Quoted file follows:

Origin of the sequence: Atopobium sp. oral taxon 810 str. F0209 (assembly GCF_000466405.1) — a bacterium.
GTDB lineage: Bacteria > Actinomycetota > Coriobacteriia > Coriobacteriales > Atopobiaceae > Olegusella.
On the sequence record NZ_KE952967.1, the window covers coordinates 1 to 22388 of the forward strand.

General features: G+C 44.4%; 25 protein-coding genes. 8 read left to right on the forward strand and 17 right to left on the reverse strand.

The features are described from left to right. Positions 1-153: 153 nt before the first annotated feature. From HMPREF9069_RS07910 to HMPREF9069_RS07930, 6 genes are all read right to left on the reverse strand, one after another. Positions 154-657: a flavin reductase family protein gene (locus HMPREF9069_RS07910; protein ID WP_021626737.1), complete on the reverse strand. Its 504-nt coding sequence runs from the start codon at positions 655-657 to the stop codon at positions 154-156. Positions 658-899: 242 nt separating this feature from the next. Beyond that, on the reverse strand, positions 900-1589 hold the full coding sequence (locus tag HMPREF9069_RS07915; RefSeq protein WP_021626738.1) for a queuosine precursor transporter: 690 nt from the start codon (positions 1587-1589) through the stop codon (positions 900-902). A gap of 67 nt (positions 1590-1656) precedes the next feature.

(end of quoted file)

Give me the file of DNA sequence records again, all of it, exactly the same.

Origin of the sequence: Atopobium sp. oral taxon 810 str. F0209 (assembly GCF_000466405.1) — a bacterium.
GTDB lineage: Bacteria > Actinomycetota > Coriobacteriia > Coriobacteriales > Atopobiaceae > Olegusella.
On the sequence record NZ_KE952967.1, the window covers coordinates 1 to 22388 of the forward strand.

General features: G+C 44.4%; 25 protein-coding genes. 8 read left to right on the forward strand and 17 right to left on the reverse strand.

The features are described from left to right. Positions 1-153: 153 nt before the first annotated feature. From HMPREF9069_RS07910 to HMPREF9069_RS07930, 6 genes are all read right to left on the reverse strand, one after another. Positions 154-657: a flavin reductase family protein gene (locus HMPREF9069_RS07910; protein ID WP_021626737.1), complete on the reverse strand. Its 504-nt coding sequence runs from the start codon at positions 655-657 to the stop codon at positions 154-156. Positions 658-899: 242 nt separating this feature from the next. Beyond that, on the reverse strand, positions 900-1589 hold the full coding sequence (locus tag HMPREF9069_RS07915; RefSeq protein WP_021626738.1) for a queuosine precursor transporter: 690 nt from the start codon (positions 1587-1589) through the stop codon (positions 900-902). A gap of 67 nt (positions 1590-1656) precedes the next feature.